Writers Steven Lisberger and Bonnie MacBird had a great visionary story, and as a director Steven knew how to bring his imagination to life through cgi. What Steven didn't know was how to communicate his ideas to experienced, solid actors.
Lisberger did his best (see the disc Extras), working on blank sets that wouldn't be filled in by cgi for another year, but his actors couldn't uniformly agree on what that world they needed to interact with would look like, and Steven couldn't communicate it any better.
Everything we see within the computer world of TRON is what the actors couldn't see.
The movie suffers for it, both in the different actors muddled reactions to the same thing, as well as some horribly awkward dialog, so out of place with the events happening to the character.
Our modern superhero / comic book cinema era was grandly laid out for generations before it reached this blockbuster point, and there was tons of missteps throughout the decades. Few remember that Marvel didn't get solidly on its feet until 2008.
Like Star Wars, TRON laid the groundwork for everything that would come after and build upon it. Unlike Star Wars, the actors were as out of their depth with the story as the director was out of his in directing it. What likely helped Star Wars was all if its practical effects, giving the actors Some Thing to work with.
A young Tim Burton wanted to direct TRON as his first feature, and Steven was happy to let him have at it (see the disc Extras), but a bad short film Tim made with live actors at the time gave the Disney bosses cold feet.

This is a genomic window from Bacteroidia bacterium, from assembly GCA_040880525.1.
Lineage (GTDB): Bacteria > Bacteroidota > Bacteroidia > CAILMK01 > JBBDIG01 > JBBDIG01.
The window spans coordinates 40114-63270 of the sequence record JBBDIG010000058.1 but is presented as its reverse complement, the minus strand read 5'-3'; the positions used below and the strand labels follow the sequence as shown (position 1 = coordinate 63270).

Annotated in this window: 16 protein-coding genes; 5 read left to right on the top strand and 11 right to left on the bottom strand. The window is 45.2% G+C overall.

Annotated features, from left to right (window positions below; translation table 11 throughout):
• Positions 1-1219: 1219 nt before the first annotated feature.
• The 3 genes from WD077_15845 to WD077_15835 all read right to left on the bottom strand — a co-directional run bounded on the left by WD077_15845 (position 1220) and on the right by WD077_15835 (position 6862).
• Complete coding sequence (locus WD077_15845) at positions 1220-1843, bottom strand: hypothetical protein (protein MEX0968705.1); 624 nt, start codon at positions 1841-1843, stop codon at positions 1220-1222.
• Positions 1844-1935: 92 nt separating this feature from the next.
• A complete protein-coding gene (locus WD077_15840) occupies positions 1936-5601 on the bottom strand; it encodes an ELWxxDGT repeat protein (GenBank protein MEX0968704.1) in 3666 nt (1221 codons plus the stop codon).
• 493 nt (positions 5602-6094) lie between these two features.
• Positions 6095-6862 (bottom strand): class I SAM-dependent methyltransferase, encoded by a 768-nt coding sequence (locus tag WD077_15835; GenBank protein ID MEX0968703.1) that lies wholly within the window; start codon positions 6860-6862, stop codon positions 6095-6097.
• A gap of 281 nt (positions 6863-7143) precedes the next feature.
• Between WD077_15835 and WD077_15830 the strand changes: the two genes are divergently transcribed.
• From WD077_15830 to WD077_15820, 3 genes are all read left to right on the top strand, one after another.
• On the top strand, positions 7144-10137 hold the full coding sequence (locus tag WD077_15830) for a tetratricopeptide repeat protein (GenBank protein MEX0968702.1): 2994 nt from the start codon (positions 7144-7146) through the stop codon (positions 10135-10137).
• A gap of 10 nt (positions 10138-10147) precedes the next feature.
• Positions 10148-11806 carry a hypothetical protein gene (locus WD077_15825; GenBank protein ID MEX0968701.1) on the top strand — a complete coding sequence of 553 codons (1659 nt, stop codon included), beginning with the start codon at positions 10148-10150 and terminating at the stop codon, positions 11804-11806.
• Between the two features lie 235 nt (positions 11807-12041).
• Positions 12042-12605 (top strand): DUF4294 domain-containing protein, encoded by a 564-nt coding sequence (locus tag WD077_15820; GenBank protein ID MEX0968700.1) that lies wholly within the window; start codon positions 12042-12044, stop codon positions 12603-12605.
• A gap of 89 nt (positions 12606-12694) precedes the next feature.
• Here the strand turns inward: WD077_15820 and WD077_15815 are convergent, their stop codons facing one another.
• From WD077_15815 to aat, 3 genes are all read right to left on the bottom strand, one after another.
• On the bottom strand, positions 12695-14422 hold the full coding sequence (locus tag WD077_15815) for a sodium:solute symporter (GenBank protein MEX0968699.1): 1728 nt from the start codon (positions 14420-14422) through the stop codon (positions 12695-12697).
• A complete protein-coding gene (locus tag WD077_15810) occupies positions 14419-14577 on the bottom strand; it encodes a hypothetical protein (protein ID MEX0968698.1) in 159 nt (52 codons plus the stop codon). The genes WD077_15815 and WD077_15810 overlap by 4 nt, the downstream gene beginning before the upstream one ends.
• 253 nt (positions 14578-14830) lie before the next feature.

So what does all of this ancient triva mean for the viewer? Is TRON entertaining or not?
It's quite entertaining as the world Steve created back in the late 70s, early 80s is in many ways more compelling than cgi worlds we have today. It looks now like a computer savvy person of this era would expect a computerized world to look. By comparison TRON: Legacy was one note and while written better, drew upon shallow, ugly-hearted characters that no one could care about.
Unlike Legacy, Steve didn't want his computer world to look like a realistic version of earth, which would have been easy enough at the time with mere neon and light panels.
TRON takes us fully into an imaginary world, far more fantastic than Alice's Wonderland – even if the computer characters all talk like they just stepped off the set of Bonanza.
TRON remains a rich landscape, flawed yet beautiful, worth repeated visits, and the extras are great!